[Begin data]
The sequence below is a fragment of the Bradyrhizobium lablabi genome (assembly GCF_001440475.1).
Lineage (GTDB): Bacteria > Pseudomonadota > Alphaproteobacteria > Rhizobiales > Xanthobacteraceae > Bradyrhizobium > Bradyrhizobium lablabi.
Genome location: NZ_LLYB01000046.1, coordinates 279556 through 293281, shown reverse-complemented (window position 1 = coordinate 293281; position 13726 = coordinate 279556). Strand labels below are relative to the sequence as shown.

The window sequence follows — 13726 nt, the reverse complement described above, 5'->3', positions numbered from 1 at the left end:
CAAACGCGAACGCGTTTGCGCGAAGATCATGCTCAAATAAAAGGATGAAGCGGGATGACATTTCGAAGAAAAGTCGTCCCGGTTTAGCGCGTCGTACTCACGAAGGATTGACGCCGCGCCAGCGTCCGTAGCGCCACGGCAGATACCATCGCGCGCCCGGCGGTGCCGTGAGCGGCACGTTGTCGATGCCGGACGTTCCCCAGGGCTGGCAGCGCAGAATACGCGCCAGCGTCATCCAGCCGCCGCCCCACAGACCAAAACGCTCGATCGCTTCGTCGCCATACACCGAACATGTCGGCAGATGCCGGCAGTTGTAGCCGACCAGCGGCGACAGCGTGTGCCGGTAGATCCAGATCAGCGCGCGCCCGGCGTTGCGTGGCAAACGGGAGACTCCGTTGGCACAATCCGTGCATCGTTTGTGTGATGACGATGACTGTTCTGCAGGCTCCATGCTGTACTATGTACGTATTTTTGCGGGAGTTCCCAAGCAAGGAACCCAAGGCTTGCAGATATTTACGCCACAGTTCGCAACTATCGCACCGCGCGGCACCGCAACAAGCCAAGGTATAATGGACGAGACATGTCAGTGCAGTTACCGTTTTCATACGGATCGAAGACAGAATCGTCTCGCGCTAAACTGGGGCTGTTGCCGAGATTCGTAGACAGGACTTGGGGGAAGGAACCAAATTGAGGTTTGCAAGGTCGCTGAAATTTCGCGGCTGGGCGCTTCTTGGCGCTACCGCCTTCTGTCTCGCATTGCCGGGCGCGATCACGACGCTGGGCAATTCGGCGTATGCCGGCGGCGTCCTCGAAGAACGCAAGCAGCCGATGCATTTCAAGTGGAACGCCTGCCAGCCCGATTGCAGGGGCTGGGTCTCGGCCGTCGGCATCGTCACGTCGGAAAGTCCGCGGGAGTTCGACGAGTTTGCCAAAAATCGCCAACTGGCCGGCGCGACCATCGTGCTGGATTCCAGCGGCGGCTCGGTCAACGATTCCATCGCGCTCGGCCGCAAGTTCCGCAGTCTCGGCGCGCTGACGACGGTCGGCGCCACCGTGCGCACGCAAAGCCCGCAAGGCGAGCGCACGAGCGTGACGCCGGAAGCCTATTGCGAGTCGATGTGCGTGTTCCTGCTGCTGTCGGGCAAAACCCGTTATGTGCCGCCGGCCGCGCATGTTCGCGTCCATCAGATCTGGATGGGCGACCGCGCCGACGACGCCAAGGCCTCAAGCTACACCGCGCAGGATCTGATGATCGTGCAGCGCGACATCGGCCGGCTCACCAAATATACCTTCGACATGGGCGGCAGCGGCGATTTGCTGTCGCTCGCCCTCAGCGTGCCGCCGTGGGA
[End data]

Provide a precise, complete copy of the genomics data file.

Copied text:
The sequence below is a fragment of the Bradyrhizobium lablabi genome (assembly GCF_001440475.1).
Lineage (GTDB): Bacteria > Pseudomonadota > Alphaproteobacteria > Rhizobiales > Xanthobacteraceae > Bradyrhizobium > Bradyrhizobium lablabi.
Genome location: NZ_LLYB01000046.1, coordinates 279556 through 293281, shown reverse-complemented (window position 1 = coordinate 293281; position 13726 = coordinate 279556). Strand labels below are relative to the sequence as shown.

The window sequence follows — 13726 nt, the reverse complement described above, 5'->3', positions numbered from 1 at the left end:
CAAACGCGAACGCGTTTGCGCGAAGATCATGCTCAAATAAAAGGATGAAGCGGGATGACATTTCGAAGAAAAGTCGTCCCGGTTTAGCGCGTCGTACTCACGAAGGATTGACGCCGCGCCAGCGTCCGTAGCGCCACGGCAGATACCATCGCGCGCCCGGCGGTGCCGTGAGCGGCACGTTGTCGATGCCGGACGTTCCCCAGGGCTGGCAGCGCAGAATACGCGCCAGCGTCATCCAGCCGCCGCCCCACAGACCAAAACGCTCGATCGCTTCGTCGCCATACACCGAACATGTCGGCAGATGCCGGCAGTTGTAGCCGACCAGCGGCGACAGCGTGTGCCGGTAGATCCAGATCAGCGCGCGCCCGGCGTTGCGTGGCAAACGGGAGACTCCGTTGGCACAATCCGTGCATCGTTTGTGTGATGACGATGACTGTTCTGCAGGCTCCATGCTGTACTATGTACGTATTTTTGCGGGAGTTCCCAAGCAAGGAACCCAAGGCTTGCAGATATTTACGCCACAGTTCGCAACTATCGCACCGCGCGGCACCGCAACAAGCCAAGGTATAATGGACGAGACATGTCAGTGCAGTTACCGTTTTCATACGGATCGAAGACAGAATCGTCTCGCGCTAAACTGGGGCTGTTGCCGAGATTCGTAGACAGGACTTGGGGGAAGGAACCAAATTGAGGTTTGCAAGGTCGCTGAAATTTCGCGGCTGGGCGCTTCTTGGCGCTACCGCCTTCTGTCTCGCATTGCCGGGCGCGATCACGACGCTGGGCAATTCGGCGTATGCCGGCGGCGTCCTCGAAGAACGCAAGCAGCCGATGCATTTCAAGTGGAACGCCTGCCAGCCCGATTGCAGGGGCTGGGTCTCGGCCGTCGGCATCGTCACGTCGGAAAGTCCGCGGGAGTTCGACGAGTTTGCCAAAAATCGCCAACTGGCCGGCGCGACCATCGTGCTGGATTCCAGCGGCGGCTCGGTCAACGATTCCATCGCGCTCGGCCGCAAGTTCCGCAGTCTCGGCGCGCTGACGACGGTCGGCGCCACCGTGCGCACGCAAAGCCCGCAAGGCGAGCGCACGAGCGTGACGCCGGAAGCCTATTGCGAGTCGATGTGCGTGTTCCTGCTGCTGTCGGGCAAAACCCGTTATGTGCCGCCGGCCGCGCATGTTCGCGTCCATCAGATCTGGATGGGCGACCGCGCCGACGACGCCAAGGCCTCAAGCTACACCGCGCAGGATCTGATGATCGTGCAGCGCGACATCGGCCGGCTCACCAAATATACCTTCGACATGGGCGGCAGCGGCGATTTGCTGTCGCTCGCCCTCAGCGTGCCGCCGTGGGA